The data structure for fitting the proportional intensity model is illustrated in Table 2. The column labeled “sequence number” represents the sequence of time intervals for each individual. The columns labeled “start time” and “end time” represent the start and end time of each interval in the original time scale, respectively. The “event indicator” represents whether an event occurs at the end of the time interval (with a value of one indicating an interval that ends with an event). As this table shows, each individual can contribute multiple records in the dataset. Because of the correlation of multiple events from the same individual, robust variance methods (21) may be used for variance estimation in the model.

### The Prentice, Williams, and Peterson Total Time Model

In the proportional intensity model, the baseline intensity function is assumed to be the same across all events, regardless of their order. This means that, for example, the model would treat an individual’s third CHF hospitalization as being identical in all important respects to their first one. Prentice *et al.* (22) proposed a model considering each sequential event (first, second, *etc.*) separately. The model is often referred to as the Prentice, Williams, and Peterson (PWP) total time model (in contrast to the PWP gap time model introduced in the next section) because the time scale used in this model is the time from study entry. The model is stratified by the event sequence so that the baseline hazard function can differ between the sequential events. One can conceptualize it as if a separate model is fit for each event. Thus, the PWP total time model is essentially a stratified proportional hazards model. In principle, one can create as many strata as the maximum number of events experienced by any individual in the study. However, because each succeeding stratum has (by definition) fewer events than the previous one, the uppermost strata may contain very small numbers of events. In this case, some events can be combined to define the strata if the baseline hazards remain similar.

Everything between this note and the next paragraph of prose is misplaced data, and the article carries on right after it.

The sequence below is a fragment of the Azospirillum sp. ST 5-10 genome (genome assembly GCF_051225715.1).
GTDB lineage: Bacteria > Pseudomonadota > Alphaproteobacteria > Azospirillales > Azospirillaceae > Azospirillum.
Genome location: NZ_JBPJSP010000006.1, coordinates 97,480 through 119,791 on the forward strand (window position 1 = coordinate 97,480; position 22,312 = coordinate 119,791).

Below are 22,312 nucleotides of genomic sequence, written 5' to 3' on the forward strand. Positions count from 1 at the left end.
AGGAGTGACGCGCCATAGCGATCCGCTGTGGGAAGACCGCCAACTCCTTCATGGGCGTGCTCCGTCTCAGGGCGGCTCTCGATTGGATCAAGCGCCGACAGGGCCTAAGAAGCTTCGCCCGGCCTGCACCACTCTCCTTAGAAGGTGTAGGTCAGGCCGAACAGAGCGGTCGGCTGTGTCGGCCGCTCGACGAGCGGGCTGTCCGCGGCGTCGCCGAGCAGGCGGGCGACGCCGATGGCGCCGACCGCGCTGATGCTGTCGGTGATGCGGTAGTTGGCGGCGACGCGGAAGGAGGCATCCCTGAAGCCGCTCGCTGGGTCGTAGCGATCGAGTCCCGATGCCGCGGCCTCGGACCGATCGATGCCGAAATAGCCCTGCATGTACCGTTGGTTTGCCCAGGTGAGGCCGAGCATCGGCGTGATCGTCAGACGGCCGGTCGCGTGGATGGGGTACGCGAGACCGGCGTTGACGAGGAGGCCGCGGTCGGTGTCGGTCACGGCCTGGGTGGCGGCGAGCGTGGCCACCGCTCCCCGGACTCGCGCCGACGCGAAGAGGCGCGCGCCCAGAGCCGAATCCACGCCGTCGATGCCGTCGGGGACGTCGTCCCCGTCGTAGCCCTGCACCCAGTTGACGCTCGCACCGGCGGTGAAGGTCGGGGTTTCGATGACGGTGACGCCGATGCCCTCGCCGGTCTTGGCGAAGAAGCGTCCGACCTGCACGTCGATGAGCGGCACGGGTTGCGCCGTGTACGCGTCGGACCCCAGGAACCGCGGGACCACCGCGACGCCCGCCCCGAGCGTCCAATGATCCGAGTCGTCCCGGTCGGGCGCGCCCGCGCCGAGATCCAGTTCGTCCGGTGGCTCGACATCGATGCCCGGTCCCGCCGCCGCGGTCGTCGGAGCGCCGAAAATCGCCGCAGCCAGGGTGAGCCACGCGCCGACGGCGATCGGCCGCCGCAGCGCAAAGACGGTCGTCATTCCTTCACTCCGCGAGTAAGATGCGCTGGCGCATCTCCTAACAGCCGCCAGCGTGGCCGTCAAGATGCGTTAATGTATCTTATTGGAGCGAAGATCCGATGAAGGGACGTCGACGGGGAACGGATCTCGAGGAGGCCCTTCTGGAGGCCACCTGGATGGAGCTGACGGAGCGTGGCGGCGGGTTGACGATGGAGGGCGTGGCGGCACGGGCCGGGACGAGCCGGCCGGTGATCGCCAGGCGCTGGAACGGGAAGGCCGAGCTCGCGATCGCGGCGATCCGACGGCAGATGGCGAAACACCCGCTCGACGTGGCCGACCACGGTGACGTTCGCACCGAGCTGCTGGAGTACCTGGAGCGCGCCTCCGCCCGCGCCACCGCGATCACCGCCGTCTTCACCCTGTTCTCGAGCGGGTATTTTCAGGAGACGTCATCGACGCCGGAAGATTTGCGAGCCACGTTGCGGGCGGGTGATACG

The PWP total time model allows any covariate to have different associations with different sequential events. A formal test of the covariate by stratum interaction can be conducted to check whether these associations are the same. If there is no evidence of heterogeneous associations, one can fit a simpler model with a common set of associations for all events. In the special case where the parameters for the first event are specified differently from those for the subsequent events, the coefficients of the covariates for the first events are identical to the standard Cox proportional hazards model for time to the first event.

The PWP total time model considers the events in order when defining the risk set. To construct a risk set for the event, an individual is included only if the individual has experienced events and is still in the study. This ensures that the comparison at the time when a risk set is defined only happens among individuals who have had the same number of prior events and survived the same length of follow-up since study entry. The data structure used in the PWP total time model is the same as in the proportional intensity model (Table 2). An additional variable, however, is required to define the strata. The column labeled sequence number in Table 2 is unique to each sequential event and can be used to define the strata.

### The PWP Gap Time Model